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Related: amusement - black comedy - burlesque - caricature - comedy - entertainment - irony - laughter - parody - ribaldry - ridicule - satire - send-up - spoof
Anthology of Black Humor (1940) - André Breton [Amazon.com] [FR] [DE] [UK] more ...
Rationale of the Dirty Joke (1968) - Gershon Legman [Amazon.com] [FR] [DE] [UK] more ...
The Joke and Its Relation to the Unconscious (1905) - Sigmund Freud [Amazon.com] [FR] [DE] [UK] more ...
Humour (humor in American English) is a form of entertainment and a form of human communication, intended to make people laugh and feel happy. The origins of the word "humour" lie in the humoral medicine of the ancient Greeks, which stated that a mix of fluids, or humours, controlled human health and emotion.
Different types of humour which appeal to different sectors of humanity exist – for instance, young children particularly favour slapstick, while satire tends to appeal more to the older and better-educated. Humour often varies by locality and does not easily transfer from one culture to another. This happens because humour often relies on a context, and someone not understanding the context will usually not understand the humour. Various techniques serve to deliver humour. --http://en.wikipedia.org/wiki/Humour [Jul 2004]
Stith Thompson classification of humorHere is what I believe the Stith Thompson classification of humor
The folklore scholar Gershon Legman devoted several pages to the French conte-en-vers genre in an article entitled "Toward a Motif-Index of Erotic Humor." Legman underlined the significance of this genre in the context of folklore research:
The conte-en-vers is therefore the real connecting link between the earlier folktale collections and the modern scientific collections, and is the real repository of the native and original humorous material for nearly two centuries (1650-1850), where little of an original nature and almost nothing native will be found in the jestbooks. The entire literature of the conte-en-vers, whether dated from the burlesque and Aretinesque academies of the 1550's in Italy, or from La Fontaine's contes, "tires de Boccace" as he perfectly frankly admits, in the 1660's ... represents in sum an exceptionally large repertory of jokes and tales, purposely sought from the folk at a period when the jestbooks were already forgetful or contemptuous of folk sources, and far gone in sterile mutual plagiarism (Legman 1962, 237).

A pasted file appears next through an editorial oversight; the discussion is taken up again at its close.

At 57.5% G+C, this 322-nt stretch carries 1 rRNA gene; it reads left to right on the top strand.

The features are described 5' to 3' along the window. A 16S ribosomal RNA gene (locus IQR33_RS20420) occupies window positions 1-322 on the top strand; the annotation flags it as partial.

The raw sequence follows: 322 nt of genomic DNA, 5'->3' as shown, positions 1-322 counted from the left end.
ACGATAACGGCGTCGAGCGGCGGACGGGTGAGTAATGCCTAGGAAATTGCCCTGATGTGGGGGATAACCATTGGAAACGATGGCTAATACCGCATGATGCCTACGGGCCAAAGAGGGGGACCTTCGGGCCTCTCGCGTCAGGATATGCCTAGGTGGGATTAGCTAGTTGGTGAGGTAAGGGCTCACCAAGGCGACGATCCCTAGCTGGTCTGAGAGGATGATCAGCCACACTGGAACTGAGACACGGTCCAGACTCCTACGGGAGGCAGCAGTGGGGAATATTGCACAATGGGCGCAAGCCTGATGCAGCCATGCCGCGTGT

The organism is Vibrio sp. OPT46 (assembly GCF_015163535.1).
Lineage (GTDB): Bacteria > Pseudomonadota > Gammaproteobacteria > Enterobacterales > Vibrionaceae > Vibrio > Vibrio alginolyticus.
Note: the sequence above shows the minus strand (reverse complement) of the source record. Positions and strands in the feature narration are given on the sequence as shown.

... Thousands of obscene motifs in which there is no point but the obscenity itself might logically come at this point, but they are entirely beyond the scope of the present work. They form a literature to themselves, with its own periodicals and collections. In view of the possibility that it might become desirable to classify these motifs and place them within the present index, space has been left from X700 to X749 for such motifs (Thompson 1955-8, 5:514). --Catherine Grise via X. HUMOR X0 – X99. Humor of discomfiture X0. Humor of discomfiture X100– X199. Humor of disability X100.Humor of disability X110.Humor of deafness X120.Humor of bad eyesight X130.Other physical disabilities X200– X599.HUMOR OF SOCIAL CLASSES X200– X299. Humor dealing with tradesmen X200.Humor dealing with tradesmen X210.Jokes about millers X220.Jokes about tailors X230.Jokes about butchers X240.Jokes about cobblers (shoemakers) X250.Jokes about other artisans and tradesmen X300– X499. Humor dealing with professions X300.Humor dealing with professions X310.Jokes on lawyers X330.Jokes on magistrates X350.Jokes on teachers X370.Jokes on scholars X410.Jokes on parsons X460.Humor concerning other professions X500– X599. Humor concerning other social classes X500.Humor concerning other social classes X510.Jokes concerning usurers X520.Jokes concerning prostitutes X530.Jokes concerning beggars X540.Jokes on madmen X550.Jokes on secret societies X600– X699. Humor concerning races or nations X600.Humor concerning races or nations X610.Jokes concerning Jews X650.Jokes concerning other races or nations X680.Jokes concerning various cities X700– X799. Humor concerning sex X700.Humor concerning sex X750.Jokes on old maids X760.Jokes on courtship X800– X899. Humor based on drunkenness X800.Humor based on drunkenness X900– X1899.HUMOR OF LIES AND EXAGGERATIONS X910– X1099. Lie: the remarkable man X910– X959.Lie: the remarkable man: his birth, growth, death, physical powers, strength X910.Lie: the remarkable man X920.Lie: the large man X930.Lie: remarkable person’s physical powers and habits X940.Lie: remarkably strong man X960– X1019.Lie: remarkable person’s skills X960.Lie: remarkable person’s skills X980.Lie: occupational or professional skills X1010.Lie: remarkable mental skills X1020– 1079. Remarkable man’s extraordinary possessions X1020.Lie: remarkable possessions of remarkable man X1030.Lie: remarkable buildings X1060.Lie: other possessions of remarkable man X1070.Extraordinary man’s family X1080– X1099.Lie: occupations of remarkable man X1100– X1199. Lie: great hunters and fishermen X1100.Lie: the remarkable hunter X1110.Lie: the wonderful hunt X1120.Lie: the great marksman X1130.Lie: hunter’s unusual experiences X1150.Lies about fishing X1200– X1399. Lies about animals X1200.Lie: remarkable animals X1210.Lies about mammals X1250.Lies about birds X1280.Lies about insects X1300.Lies about fish X1320.Lies about reptiles X1340.Lie: extraordinary amphibia and other animals X1370.Lies about imaginary animals X1400– X1499. Lies about plants, fruits, vegetables and trees X1400.Lies about plants, fruits, vegetables and trees X1410.Lies about fruits X1420.Lies about vegetables X1450.Lies about field crops X1470.Lies about trees X1480.Lies about flowers X1490.Lie: miscellaneous plant motifs X1500– X1599. Lies about geography and topography X1500.Lies about geography and topography X1510.Lies about land features X1520.Lies about mountains and hills X1530.Lies about remarkable soil X1540.Lies about water features X1550.Geography and topography – miscellaneous motifs X1560.Lies about cities X1600– X1699. Lies about weather and climate X1600.Lies about weather and climate X1610.Lies about winds and storms X1620.Lies about cold weather X1630.Lies about hot weather X1640.Lies about dry weather X1650.Lies about precipitation and dampness X1660.Lies about climate X1700– X1799. Lies: logical absurdities X1700.Lies: logical absurdities X1710.Lies about numbers X1720.Absurd disregard of anatomy X1740.Absurd disregard of natural laws X1750.Absurd disregard of the nature of objects X1760.Absurd disregard of the nature of non-material things X1780.Absurdity based on the nature of the object X1790.Other logical absurdities X1800– X1899. Miscellaneous lies and exaggerations X1800.Miscellaneous lies and exaggerations X1810.Tall tales about miscellaneous objects X1850.Other tall tales